# Solving the Spring Work & Energy Problem - Help Needed!

• alcatras
In summary: I mean, it would have to be a pretty inefficient spring, or the force would have to be applied for a very long time to generate heat to the tune of 5 joules, no?In summary, the conversation discusses a problem regarding work and energy, specifically related to a spring being compressed by a 10N force and the resulting work done and potential energy gained. The formula for work done is provided and it is explained that the energy gained is equal to the work done. There are two possible explanations for the other half of work done, either the force varied or the spring was not fully compressed. It is recommended to check out a thread for further understanding on the topic.
alcatras
HI! I have a problem here about work and energy. !Help is needed!

"If a spring (on horizontal surface) is pressed down by 10N force the max. compress is 1m. What is the : a)Work done b)Potential energy gained by spring?"

First of all I found 10=k x 1 k=10N/m

Then work done W=F.x=10.1=10C

Ep=kX^2/2=10x1/2=5C

As a result Energy gained is half of the work done.Is it correct? Where is the other half of work?

THX! THX! THX!

alcatras said:
First of all I found 10=k x 1 k=10N/m

Then work done W=F.x=10.1=10C
To find the work done in compressing the spring, think about starting from equilibrium and applying a force that is just enough to compress the spring, gradually building up to 10 N.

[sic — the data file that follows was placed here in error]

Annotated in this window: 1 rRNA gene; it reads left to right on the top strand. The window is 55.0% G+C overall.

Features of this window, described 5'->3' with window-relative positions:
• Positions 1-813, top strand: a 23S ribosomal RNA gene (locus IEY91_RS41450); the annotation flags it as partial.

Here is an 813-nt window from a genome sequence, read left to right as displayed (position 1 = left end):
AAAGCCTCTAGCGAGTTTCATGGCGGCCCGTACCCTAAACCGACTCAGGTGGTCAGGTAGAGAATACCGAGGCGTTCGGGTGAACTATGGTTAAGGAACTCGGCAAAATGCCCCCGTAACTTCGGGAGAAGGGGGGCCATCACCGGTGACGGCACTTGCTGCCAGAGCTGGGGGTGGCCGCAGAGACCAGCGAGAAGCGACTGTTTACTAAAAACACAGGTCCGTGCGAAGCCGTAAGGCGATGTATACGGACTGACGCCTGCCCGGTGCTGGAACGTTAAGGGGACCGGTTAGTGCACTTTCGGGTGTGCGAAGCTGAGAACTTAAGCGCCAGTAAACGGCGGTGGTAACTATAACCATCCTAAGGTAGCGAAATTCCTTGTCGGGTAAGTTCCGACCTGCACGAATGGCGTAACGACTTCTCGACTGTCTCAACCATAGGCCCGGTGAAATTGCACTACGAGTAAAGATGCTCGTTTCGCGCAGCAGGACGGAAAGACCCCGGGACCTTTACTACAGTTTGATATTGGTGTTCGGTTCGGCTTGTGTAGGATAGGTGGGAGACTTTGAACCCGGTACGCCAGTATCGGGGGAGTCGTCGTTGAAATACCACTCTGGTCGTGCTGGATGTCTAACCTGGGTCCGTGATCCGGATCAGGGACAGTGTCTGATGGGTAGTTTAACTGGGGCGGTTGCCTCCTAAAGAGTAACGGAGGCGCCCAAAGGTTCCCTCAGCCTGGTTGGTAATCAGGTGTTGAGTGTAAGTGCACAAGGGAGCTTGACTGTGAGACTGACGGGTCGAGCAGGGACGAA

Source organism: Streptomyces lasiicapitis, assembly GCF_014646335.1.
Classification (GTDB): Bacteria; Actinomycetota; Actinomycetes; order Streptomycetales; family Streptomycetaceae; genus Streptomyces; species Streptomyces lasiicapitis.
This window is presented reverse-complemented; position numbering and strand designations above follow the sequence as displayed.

Ep=kX^2/2=10x1/2=5C

As a result Energy gained is half of the work done.Is it correct? Where is the other half of work?
If you could figure out how to do this, you would be rich. Unfortunately, energy is conserved and work cannot be less than the potential energy.

AM

alcatras said:
HI! I have a problem here about work and energy. !Help is needed!

"If a spring (on horizontal surface) is pressed down by 10N force the max. compress is 1m. What is the : a)Work done b)Potential energy gained by spring?"

First of all I found 10=k x 1 k=10N/m
Yes, F= kx. F= 10N, x= 1m so k= F/x= 10 N/m

Then work done W=F.x=10.1=10C

NO! "W= Fx" is only true if F is a constant. I don't know at what level you are doing this but what you need to do is integrate Fdx over the range of motion: $$W= \int_0^1(10x)dx= 5x^2\|_0^1= 5$$ N-m (Joules).

Ep=kX^2/2=10x1/2=5C

Yes! Exactly what I just said. Where do you think that formula came from?

As a result Energy gained is half of the work done.Is it correct? Where is the other half of work?

THX! THX! THX!

"Energy gained" is exactly equal to the "work done".

There are two possibilities:

1. The force wasn't always ten Newtons, it was just enough overcome the spring force and get it compressed by 1 m (eg, if someone pushed the spring down with their hand). In this case, the force varies with distance and you would need to integrate over it to get the work done, which would come out to be 5 J (what is a C?)